In [12]: save_rgb('gt.jpg', gt, colors=spy_colors)

Spectrum Plots

The image display windows provide a few interactive functions. If you create an image display with imshow (or view) and then double-click on a particular location in the window, a new window will be created with a 2D plot of the spectrum for the pixel that was clicked. It should look something like this:


Note that the row/col of the double-clicked pixel is printed on the command prompt. Since there is no spectral band metadata in our sample image file, the spectral plot’s axes are unlabeled and the pixel band values are plotted vs. band number, rather than wavelength. To have the data plotted vs. wavelength, we must first associated spectral band information with the image.

In [13]: import spectral.io.aviris as aviris

In [14]: img.bands = aviris.read_aviris_bands('92AV3C.spc')

Now, close the image and spectral plot windows, call view again and click on a few locations in the image display. You will notice that the x-axis now shows the wavelengths associated with each band.


Notice that the spectra are now plotted against their associated wavelengths.

The spectral plots are intended as a convenience to enable one to quickly view spectra from an image. If you would like a prettier plot of the same data, you can use SPy to read the spectra from the image and create a customized plot by using matplotlib directly.

Hypercube Display

In the context of hyperspectral imagery, a 3D hypercube is a 3-dimensional representation of a hyperspectral image where the x and y dimensions are the spatial dimensions of the image and the third dimension is the spectral dimension. The analytical utility of hypercube displays is debatable but what is not debatable is that they look extremely cool.

After calling view_cube, a new window will open with the 3D hypercube displayed. After shifting command focus to the newly created window, you can use keyboard input to alter the view of the hypercube. Using keyword arguments, you can change the image displayed on the top of the cube, as well as the color scale used on the sides of of the cube.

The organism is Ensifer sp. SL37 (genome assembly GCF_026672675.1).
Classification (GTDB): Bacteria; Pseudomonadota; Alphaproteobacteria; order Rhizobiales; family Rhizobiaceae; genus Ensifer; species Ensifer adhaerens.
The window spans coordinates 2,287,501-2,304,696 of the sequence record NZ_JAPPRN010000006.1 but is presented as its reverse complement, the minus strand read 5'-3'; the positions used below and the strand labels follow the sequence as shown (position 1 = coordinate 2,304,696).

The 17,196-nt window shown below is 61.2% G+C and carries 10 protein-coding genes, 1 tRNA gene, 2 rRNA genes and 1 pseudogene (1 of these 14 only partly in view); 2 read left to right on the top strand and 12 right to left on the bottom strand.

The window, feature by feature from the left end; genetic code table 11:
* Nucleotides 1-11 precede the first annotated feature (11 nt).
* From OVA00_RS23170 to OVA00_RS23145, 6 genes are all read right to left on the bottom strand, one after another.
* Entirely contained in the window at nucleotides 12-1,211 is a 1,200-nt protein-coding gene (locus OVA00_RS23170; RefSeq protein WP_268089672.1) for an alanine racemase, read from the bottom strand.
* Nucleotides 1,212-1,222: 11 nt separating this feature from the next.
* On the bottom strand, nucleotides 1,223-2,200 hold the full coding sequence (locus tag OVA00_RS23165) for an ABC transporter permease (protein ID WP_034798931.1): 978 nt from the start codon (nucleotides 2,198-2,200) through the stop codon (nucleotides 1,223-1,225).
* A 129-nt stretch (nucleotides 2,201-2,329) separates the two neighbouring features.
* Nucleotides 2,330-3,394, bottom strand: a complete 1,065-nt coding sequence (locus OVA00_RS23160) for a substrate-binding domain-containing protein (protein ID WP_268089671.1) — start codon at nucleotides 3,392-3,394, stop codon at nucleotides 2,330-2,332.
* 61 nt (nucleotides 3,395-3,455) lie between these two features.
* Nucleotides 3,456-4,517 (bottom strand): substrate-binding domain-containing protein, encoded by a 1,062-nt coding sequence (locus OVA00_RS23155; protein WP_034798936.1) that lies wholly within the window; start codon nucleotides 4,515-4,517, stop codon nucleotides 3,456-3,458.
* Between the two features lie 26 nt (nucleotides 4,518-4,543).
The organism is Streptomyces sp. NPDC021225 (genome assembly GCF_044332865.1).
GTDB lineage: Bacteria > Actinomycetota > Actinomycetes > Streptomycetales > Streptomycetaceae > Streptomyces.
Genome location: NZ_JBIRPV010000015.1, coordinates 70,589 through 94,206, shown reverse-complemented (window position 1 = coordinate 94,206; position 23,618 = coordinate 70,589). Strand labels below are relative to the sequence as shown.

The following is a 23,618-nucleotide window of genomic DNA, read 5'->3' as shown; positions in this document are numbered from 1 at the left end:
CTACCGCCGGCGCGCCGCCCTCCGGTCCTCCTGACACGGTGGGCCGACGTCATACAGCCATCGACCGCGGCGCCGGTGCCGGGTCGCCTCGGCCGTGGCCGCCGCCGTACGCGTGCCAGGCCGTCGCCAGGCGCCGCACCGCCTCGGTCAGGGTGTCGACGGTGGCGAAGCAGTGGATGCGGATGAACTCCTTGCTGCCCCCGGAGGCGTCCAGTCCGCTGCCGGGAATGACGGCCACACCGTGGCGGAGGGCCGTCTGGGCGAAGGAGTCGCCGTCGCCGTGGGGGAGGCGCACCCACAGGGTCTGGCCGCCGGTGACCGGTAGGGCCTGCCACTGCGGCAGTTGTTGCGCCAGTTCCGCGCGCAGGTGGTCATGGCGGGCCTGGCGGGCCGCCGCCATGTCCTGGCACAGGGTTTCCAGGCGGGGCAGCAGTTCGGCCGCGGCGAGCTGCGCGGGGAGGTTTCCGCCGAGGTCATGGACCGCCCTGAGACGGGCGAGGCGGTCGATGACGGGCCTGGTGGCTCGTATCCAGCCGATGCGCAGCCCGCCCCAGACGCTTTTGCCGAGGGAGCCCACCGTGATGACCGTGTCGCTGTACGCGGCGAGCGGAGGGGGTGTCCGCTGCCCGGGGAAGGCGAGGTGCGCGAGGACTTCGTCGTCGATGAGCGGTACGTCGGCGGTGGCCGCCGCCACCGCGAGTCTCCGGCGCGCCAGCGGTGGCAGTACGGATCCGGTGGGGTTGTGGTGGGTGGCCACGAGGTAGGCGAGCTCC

In [15]: view_cube(img, bands=[29, 19, 9])
Mouse Functions:
left-click & drag        ->   Rotate cube
CTRL+left-click & drag   ->   Zoom in/out
SHIFT+left-click & drag  ->  Pan

l       -> toggle light
t/g     -> stretch/compress z-dimension
h       -> print help message
q       -> close window


If the window opened by view_cube produces a blank canvas (no cube is displayed), it may be due to your display adapter not supporting a 32-bit depth buffer. You can reduce the size of the depth buffer used by view_cube and view_nd to a smaller value (e.g., 16) by issuing the following commands:

In [16]: import spectral

In [17]: spectral.settings.WX_GL_DEPTH_SIZE = 16

N-Dimensional Feature Display

Since hyperspectral images contain hundreds of narrow, contiguous bands, there is often strong correlation between bands (particularly adjacent bands). To increase the amount of information displayed, it is common to reduce the dimensionality of the image to a smaller set of features with higher information density (e.g., by principal components transformation). Nevertheless, there are typically still many more than three features remaining in the transformed image so the analyst must decide which are the “best” three features to display to highlight some aspect of the data set (e.g., separability of the spectral classes). It is desirable to be able to quickly switch displayed features to examine many combinations of features in a short time span.